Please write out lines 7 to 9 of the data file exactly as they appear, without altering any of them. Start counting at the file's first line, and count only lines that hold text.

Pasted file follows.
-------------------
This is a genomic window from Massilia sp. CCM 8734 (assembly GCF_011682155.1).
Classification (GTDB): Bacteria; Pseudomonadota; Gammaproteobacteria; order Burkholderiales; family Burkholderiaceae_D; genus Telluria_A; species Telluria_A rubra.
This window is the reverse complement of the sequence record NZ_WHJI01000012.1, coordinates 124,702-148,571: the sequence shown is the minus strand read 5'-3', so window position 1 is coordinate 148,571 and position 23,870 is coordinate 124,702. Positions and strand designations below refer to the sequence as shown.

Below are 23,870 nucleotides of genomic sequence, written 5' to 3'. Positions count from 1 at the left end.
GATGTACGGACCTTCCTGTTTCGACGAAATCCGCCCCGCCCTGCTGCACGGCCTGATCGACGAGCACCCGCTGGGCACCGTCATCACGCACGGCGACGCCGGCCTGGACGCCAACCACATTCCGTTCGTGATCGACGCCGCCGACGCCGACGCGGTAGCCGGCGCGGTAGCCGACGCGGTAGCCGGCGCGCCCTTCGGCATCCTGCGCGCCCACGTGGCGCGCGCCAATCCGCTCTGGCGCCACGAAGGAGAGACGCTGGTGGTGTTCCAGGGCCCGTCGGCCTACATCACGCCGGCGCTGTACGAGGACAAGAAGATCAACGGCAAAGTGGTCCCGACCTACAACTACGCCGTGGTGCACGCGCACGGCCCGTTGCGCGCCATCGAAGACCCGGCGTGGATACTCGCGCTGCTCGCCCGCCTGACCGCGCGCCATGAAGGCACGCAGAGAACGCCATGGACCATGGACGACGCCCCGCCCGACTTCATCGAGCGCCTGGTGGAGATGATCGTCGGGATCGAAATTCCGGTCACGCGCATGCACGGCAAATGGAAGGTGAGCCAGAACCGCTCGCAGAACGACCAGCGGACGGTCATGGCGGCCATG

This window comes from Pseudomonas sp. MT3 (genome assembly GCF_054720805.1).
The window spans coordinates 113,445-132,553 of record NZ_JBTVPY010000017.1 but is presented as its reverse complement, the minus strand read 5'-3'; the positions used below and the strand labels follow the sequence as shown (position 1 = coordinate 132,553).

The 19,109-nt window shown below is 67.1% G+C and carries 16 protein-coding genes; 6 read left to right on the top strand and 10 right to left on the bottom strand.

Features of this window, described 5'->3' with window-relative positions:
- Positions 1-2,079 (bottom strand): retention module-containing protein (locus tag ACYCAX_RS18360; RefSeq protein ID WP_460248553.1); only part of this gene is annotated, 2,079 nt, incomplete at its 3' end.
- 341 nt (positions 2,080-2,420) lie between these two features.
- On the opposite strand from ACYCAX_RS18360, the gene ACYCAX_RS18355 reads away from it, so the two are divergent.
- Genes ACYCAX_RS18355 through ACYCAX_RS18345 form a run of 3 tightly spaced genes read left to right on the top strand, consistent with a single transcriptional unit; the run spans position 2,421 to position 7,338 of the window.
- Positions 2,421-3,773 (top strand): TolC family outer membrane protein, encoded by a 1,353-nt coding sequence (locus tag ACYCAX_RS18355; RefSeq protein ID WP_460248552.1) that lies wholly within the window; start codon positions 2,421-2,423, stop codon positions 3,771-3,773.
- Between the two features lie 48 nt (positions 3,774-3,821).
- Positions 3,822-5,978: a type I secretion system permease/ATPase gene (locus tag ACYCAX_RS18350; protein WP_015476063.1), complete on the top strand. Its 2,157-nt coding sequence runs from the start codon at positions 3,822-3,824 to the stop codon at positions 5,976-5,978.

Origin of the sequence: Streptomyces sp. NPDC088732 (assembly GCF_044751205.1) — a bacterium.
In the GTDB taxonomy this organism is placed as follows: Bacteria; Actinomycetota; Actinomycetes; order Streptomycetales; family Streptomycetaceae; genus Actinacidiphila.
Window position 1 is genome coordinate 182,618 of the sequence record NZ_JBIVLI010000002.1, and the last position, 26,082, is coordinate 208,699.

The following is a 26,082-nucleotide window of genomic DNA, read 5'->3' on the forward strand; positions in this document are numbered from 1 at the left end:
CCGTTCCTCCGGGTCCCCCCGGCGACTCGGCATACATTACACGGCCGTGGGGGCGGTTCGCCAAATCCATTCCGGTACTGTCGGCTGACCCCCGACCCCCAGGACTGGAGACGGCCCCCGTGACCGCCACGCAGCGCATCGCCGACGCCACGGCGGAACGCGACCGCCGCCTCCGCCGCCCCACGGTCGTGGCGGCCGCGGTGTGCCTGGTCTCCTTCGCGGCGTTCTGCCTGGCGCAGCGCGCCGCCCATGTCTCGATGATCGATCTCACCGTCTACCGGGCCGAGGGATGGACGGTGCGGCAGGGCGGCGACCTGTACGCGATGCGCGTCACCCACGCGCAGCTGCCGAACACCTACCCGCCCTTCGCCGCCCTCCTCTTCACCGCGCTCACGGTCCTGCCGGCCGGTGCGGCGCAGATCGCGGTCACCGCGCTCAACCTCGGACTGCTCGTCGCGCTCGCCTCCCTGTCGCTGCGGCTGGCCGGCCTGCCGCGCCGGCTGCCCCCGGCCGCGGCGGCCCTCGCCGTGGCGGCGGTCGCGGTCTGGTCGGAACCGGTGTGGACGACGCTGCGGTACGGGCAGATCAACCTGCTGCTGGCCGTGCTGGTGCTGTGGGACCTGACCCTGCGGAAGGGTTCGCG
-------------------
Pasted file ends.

The window spans coordinates 113,445-132,553 of record NZ_JBTVPY010000017.1 but is presented as its reverse complement, the minus strand read 5'-3'; the positions used below and the strand labels follow the sequence as shown (position 1 = coordinate 132,553).

The 19,109-nt window shown below is 67.1% G+C and carries 16 protein-coding genes; 6 read left to right on the top strand and 10 right to left on the bottom strand.

Features of this window, described 5'->3' with window-relative positions: